All About the Ends

The Minnesota Vikings' defensive ends had a number of intriguing side stories in Sunday's 42-10 win over the Lions. A former starter made his return to the starting lineup, a seldom-used backup recorded his first sack and another starter was getting an earful about his speed – or lack thereof – on an interception return.

No position on the Vikings defense was in flux as much as the Vikings saw Sunday at defensive end.

Up until Sunday's Detroit matchup, second-year pro Ray Edwards had been starting at right defensive end, with a combination of players – ranging from Erasmus James, Brian Robison and Jayme Mitchell – backing him up. That changed Sunday, when James surpassed Edwards on the depth chart.

Edwards was told the move was made because coaches felt like James is close to 100 percent recovered after having two surgeries on his knee in the past 14 months and that players shouldn't lose their starting spot because of injuries.

"Basically, Raz got hurt last year and he's been rehabbing trying to get back and I guess they feel that he's back to 100 percent and they came to me and told me no guy should lose his job to injury. I mean, hey, that's coach's decision that no guy should lose his job to injury, so he was starting," Edwards said Monday.

Edwards said he wasn't sure if the move was permanent or if he would have the opportunity to unseat James in the near future.

"We'll see. I'll just go out there and do what I do," Edwards said. "A team is only as good as its backups, so right now I'm a backup and I'm going to do what I do and play my game."

The Vikings produced three sacks of Lions quarterback Jon Kitna, but only one of those came from the defensive end position – from the seldom-used Mitchell, who recorded his first sack of the season.

"It felt great, man, to get my first sack this season, which should have been my third or fourth," Mitchell said. "A couple of quarterbacks got it out before I could get them to the ground. It felt good to get that sack and get the ‘W.'"

Mitchell has been active for six games and inactive for six. Meanwhile, Robison leads the Vikings with 4.5 sacks, and starting left end Kenechi Udeze and Edwards have four each. James, who has played in the last five games after being active in only one of the first seven contests while he continued his comeback from a torn anterior cruciate ligament, got his first sack on Nov. 18 against Daunte Culpepper and the Oakland Raiders.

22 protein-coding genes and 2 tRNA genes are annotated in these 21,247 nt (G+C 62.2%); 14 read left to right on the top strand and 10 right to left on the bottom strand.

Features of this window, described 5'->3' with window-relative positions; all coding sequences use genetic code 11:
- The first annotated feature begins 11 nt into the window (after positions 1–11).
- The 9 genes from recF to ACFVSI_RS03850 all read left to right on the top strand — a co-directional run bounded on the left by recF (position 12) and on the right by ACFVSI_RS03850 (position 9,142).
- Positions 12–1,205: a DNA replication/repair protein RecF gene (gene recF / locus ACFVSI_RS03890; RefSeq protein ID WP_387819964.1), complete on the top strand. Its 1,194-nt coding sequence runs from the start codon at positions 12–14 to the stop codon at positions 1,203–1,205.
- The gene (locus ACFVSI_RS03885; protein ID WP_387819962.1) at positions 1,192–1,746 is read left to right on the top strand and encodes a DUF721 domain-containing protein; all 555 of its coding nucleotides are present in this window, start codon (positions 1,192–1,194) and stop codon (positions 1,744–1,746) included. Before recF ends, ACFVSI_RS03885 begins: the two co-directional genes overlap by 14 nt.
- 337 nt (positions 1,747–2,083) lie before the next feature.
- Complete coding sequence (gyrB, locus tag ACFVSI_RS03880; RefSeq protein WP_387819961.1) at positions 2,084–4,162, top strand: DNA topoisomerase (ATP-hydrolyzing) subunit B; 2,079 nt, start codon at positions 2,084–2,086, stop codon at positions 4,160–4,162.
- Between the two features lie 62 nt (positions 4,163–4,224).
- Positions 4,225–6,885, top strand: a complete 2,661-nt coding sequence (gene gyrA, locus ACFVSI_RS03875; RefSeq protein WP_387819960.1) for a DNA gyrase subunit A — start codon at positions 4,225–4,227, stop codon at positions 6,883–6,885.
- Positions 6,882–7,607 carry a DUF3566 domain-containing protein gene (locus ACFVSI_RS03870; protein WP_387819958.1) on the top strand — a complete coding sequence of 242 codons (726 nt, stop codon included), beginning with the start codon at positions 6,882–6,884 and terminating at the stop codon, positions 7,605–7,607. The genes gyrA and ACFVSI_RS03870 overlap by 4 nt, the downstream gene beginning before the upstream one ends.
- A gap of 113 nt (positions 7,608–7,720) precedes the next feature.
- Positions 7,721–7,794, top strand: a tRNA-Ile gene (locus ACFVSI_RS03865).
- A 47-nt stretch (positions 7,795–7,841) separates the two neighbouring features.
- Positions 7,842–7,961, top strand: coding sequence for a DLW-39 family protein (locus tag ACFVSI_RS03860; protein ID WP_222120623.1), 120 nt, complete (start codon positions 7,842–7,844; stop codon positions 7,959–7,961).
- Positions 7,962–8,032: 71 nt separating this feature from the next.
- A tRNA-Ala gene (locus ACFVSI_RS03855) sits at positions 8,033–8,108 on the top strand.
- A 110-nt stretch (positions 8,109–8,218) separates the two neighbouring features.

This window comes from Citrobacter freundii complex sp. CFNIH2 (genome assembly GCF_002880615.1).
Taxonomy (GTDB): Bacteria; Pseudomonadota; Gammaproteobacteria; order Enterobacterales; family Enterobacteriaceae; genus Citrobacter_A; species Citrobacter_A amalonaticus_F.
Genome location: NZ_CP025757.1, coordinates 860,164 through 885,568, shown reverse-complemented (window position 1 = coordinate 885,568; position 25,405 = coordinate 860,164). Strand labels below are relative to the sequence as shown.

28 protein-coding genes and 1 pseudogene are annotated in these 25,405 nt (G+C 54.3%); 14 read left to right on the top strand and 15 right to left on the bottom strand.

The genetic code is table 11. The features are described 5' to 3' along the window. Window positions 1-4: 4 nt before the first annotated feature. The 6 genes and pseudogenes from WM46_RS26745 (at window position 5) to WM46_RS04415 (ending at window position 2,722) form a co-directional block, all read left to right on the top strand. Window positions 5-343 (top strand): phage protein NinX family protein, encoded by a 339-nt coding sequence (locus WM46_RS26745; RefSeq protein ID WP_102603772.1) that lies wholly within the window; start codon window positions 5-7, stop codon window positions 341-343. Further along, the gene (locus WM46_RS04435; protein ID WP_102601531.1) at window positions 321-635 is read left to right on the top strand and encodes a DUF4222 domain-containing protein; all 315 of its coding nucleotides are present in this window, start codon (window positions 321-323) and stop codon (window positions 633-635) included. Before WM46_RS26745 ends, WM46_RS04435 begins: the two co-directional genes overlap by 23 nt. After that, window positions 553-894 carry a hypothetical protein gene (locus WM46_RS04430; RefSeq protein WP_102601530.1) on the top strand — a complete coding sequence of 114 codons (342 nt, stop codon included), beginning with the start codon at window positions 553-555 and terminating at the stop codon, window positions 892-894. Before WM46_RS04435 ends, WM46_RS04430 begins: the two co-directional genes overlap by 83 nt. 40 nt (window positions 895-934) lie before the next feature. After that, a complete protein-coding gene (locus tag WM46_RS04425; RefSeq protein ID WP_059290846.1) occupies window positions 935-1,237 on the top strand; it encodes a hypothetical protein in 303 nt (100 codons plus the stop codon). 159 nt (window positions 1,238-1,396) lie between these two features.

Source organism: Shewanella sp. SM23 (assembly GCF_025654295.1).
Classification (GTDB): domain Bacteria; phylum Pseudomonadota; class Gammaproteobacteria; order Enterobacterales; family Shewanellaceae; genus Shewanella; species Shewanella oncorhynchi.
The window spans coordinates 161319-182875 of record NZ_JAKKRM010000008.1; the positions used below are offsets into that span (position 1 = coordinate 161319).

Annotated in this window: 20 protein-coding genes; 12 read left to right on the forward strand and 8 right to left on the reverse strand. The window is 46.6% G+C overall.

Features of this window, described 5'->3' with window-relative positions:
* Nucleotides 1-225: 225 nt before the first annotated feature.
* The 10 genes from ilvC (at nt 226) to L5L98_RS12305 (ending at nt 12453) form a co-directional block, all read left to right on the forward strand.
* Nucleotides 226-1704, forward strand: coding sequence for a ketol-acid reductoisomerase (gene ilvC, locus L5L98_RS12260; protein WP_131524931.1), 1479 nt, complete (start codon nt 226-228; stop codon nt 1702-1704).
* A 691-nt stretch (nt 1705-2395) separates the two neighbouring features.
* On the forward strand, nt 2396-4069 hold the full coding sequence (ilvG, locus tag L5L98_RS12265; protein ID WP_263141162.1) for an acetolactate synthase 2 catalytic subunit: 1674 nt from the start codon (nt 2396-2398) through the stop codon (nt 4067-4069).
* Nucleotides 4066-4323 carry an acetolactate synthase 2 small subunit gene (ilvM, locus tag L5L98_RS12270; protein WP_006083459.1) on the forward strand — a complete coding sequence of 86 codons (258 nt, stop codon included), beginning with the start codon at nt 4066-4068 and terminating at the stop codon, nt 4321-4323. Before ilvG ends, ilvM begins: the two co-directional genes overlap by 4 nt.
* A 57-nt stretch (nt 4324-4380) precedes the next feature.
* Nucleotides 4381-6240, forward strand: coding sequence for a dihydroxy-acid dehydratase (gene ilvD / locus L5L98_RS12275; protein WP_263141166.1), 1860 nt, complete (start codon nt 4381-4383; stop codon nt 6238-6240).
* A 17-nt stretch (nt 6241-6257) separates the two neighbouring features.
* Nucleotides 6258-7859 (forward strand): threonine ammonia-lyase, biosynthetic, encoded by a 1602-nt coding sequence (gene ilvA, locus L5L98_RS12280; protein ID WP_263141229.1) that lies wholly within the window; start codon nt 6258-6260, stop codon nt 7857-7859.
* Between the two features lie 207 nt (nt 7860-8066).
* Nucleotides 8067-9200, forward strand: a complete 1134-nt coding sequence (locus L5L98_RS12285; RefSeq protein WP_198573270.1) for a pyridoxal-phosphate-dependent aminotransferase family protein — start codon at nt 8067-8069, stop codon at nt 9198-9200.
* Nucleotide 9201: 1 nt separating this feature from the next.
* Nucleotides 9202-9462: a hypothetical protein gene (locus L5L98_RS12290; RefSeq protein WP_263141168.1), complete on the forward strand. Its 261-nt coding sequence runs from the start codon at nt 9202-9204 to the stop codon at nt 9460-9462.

The Vikings had all five of their defensive ends active on Sunday because defensive tackle Fred Evans started serving a two-game suspension for violating the league's personal conduct policy and the Vikings correctly anticipated the Lions to throw the ball more often, putting a greater emphasis on speedier defensive linemen to rush the quarterback.

Detroit ran only 46 offensive plays (compared to the Vikings' 66), which left all of the defensive linemen a bit short on opportunities. Edwards said he didn't know how often he was in the game, but Mitchell said he only got in on about five plays on defense.

"I just work my butt off and hopefully they'll continue to put me up and let me make an impact for the team and help the team," Mitchell said. "I love the game. I love to be out there and play, but I've got to wait my turn. When it's my opportunity to come, I've got to play when I'm needed."


The defenders might not have gotten too many plays, but 39 of Detroit's 46 offensive snaps were intended passing plays. The Vikings registered three sacks on those attempts, but Edwards nearly provided a fourth sack that produced much more comedy without the sack.

Rushing from the right end, Edwards reached from behind Kitna and grabbed his shoulder pads as the quarterback let go of the ball. Edwards wasn't sure if he hit the ball in the process, but it floated up into the air and Udeze made the interception.

"Kevin got a good push up the field and I came underneath him. Like I said, I usually don't have that kind of luck. I came around and the ball was coming right by me. I reached out and got it," Udeze explained in the locker room after the game.

But what followed that explanation was an exchange of good-natured ribbing from defensive tackle Pat Williams, who was giving Udeze a hard time about his slow-motion 37-yard return before being touched and stumbling to the ground.

"When you're pass rushing, people don't realize you go all out. I had nothing left. I tried to get out of first gear," Udeze said.

After a comment from Williams, Udeze was asked why Williams wasn't lead blocking for him.

"E.J. (Henderson) did a great job on a block and that's the last thing I remember," Udeze responded.

But Williams was having none of it.

"The ref even passed you," the mammoth nose tackle responded.

"I couldn't believe how tired I was," Udeze said.

Asked if he had people on top of him, Udeze said, "It felt like it," to which Williams responded, "He had a whole piano on his back."

Levity comes easier in winning times.

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